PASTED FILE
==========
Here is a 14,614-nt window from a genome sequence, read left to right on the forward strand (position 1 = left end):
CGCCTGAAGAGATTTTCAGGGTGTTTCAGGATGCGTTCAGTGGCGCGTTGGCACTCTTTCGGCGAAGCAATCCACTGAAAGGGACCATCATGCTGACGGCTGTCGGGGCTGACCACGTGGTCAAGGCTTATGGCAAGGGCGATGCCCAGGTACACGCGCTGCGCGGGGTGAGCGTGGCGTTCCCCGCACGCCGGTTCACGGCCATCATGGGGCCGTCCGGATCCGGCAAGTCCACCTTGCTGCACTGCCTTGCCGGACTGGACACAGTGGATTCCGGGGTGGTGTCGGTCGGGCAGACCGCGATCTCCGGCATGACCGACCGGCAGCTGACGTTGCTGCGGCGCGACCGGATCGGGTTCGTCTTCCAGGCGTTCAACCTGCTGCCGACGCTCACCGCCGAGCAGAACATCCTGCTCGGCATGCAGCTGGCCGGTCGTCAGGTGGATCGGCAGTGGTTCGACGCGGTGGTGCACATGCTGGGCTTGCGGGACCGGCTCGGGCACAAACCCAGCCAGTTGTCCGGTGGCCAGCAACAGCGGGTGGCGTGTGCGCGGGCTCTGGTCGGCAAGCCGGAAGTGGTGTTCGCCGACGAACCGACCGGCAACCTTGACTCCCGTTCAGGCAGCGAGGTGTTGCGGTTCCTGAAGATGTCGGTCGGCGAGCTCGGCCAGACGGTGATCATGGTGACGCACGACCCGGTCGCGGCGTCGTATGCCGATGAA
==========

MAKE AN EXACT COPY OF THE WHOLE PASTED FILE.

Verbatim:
Here is a 14,614-nt window from a genome sequence, read left to right on the forward strand (position 1 = left end):
CGCCTGAAGAGATTTTCAGGGTGTTTCAGGATGCGTTCAGTGGCGCGTTGGCACTCTTTCGGCGAAGCAATCCACTGAAAGGGACCATCATGCTGACGGCTGTCGGGGCTGACCACGTGGTCAAGGCTTATGGCAAGGGCGATGCCCAGGTACACGCGCTGCGCGGGGTGAGCGTGGCGTTCCCCGCACGCCGGTTCACGGCCATCATGGGGCCGTCCGGATCCGGCAAGTCCACCTTGCTGCACTGCCTTGCCGGACTGGACACAGTGGATTCCGGGGTGGTGTCGGTCGGGCAGACCGCGATCTCCGGCATGACCGACCGGCAGCTGACGTTGCTGCGGCGCGACCGGATCGGGTTCGTCTTCCAGGCGTTCAACCTGCTGCCGACGCTCACCGCCGAGCAGAACATCCTGCTCGGCATGCAGCTGGCCGGTCGTCAGGTGGATCGGCAGTGGTTCGACGCGGTGGTGCACATGCTGGGCTTGCGGGACCGGCTCGGGCACAAACCCAGCCAGTTGTCCGGTGGCCAGCAACAGCGGGTGGCGTGTGCGCGGGCTCTGGTCGGCAAGCCGGAAGTGGTGTTCGCCGACGAACCGACCGGCAACCTTGACTCCCGTTCAGGCAGCGAGGTGTTGCGGTTCCTGAAGATGTCGGTCGGCGAGCTCGGCCAGACGGTGATCATGGTGACGCACGACCCGGTCGCGGCGTCGTATGCCGATGAA